Ishmael, her husband, four of their five children and a four-month-old grandchild live in the small wooden house. If it is not raining during daylight hours, Ishmael said, she and the children spend their time out in the yard. There is a bench at the side of the yard which is shaded by a cherry tree and on days when the children cannot attend school they spend most of their time there.

The main access bridge to the Pigeon Island Squatting Area

Her three sons, aged 12, 9 and 6 years old were all at home when Stabroek News visited the squatting area on Wednesday. Ishmael could not send the children to school because there was no water to wash their clothes or to bathe them.

“Me jus na feel like use de trench water on dem today and me na afford to pay to buy wata fuh dem bathe. Me na get fuh wash dem school clothes neither so me na bother send them to school. If it na got water then no school for dem,” Ishmael said.

The absence of potable water is often the reason the boys are unable to attend school for two to three days every week. Ishmael said she wants her boys to be educated and she understands that it is very important to their development but the conditions under which she and her family live often do not leave her much of a choice.
Even if she is given a house lot in a more developed area, Ishmael explained, she will not be able to afford to build. The woman said that she is hoping that the government will develop the area so that she can at least have access to potable water.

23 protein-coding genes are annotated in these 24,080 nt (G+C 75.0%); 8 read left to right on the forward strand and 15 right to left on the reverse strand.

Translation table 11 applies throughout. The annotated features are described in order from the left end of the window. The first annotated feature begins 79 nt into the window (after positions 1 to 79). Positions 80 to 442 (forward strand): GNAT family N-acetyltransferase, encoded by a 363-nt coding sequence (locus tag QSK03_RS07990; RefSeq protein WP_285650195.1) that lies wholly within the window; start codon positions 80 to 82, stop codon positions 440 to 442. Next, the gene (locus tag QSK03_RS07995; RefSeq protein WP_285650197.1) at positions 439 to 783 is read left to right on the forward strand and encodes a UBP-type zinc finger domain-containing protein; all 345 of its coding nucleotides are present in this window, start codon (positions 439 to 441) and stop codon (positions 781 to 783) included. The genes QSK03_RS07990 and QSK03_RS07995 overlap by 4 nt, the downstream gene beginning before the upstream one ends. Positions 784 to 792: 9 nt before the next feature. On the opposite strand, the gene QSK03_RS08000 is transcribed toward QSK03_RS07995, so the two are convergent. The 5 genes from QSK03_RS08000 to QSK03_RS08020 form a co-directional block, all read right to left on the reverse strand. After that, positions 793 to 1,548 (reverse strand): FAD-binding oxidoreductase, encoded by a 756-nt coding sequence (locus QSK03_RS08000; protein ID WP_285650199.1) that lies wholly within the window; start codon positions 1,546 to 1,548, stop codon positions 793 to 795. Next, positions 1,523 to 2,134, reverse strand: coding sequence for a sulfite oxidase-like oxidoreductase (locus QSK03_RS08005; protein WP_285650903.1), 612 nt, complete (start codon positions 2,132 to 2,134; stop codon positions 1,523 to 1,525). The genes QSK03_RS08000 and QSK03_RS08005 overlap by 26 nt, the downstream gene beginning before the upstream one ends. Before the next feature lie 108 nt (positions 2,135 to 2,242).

“Me live here so long and me na got nowhere to go from here.  Me na mindful for light and road but at least me want de clean water,” she said.

Life before Pigeon Island

Ishmael said that before she and her husband moved to the squatting area they lived in Suriname. The woman explained that they were forced to return to Guyana because they did not have immigration rights to live there.

Phoolmatie Ishmael (left) and her four children, Ishmael’s 18-year-old daughter is holding her four-month-old son

“Life over there de better. Me na de want come back and when we come back life de hard, times de hard, and things only get mo’ hard,” Ishmael said.

Pensioner Nazatoon Ali also lived in Suriname for 40 years before she returned home. Her first husband, the woman said, was Dutch and after he died she decided to return to Guyana. Ali said that she did not want to continue living in a strange land among people whom she did not consider her own.

After she returned to Guyana, Ali said, she remarried and moved to the squatting area with her second husband. They live alone and are both pensioners. However, Ali explained that her husband works two or three days a week at a slaughter house (abattoir) and she operates a small shop at their house.

“Since me come to this area me been buying water and fetching water and using trench water. One lady in de area get current [electricity] from GPL through de housing scheme but dem na giving nobody else current,” Ali said.

One of the many small structures in the Pigeon Island Squatting Area which are made mostly of zinc.

The woman said that when President Bharrat Jagdeo first took office he had visited the area. At the time of his visit, Ali recalled, the area which is now the Pigeon Island Housing Scheme was a squatting area as well. Ali said she was one of the persons who spoke up to the President telling him that the people in the area needed to see it developed and were suffering.

“It was after de meeting that dem make a move to turn that place into a housing scheme and dem get current and water but we at the back here still sufferin all these years after,” Ali stated. “All dem got to do is expand de development or help we move somewhere and build.”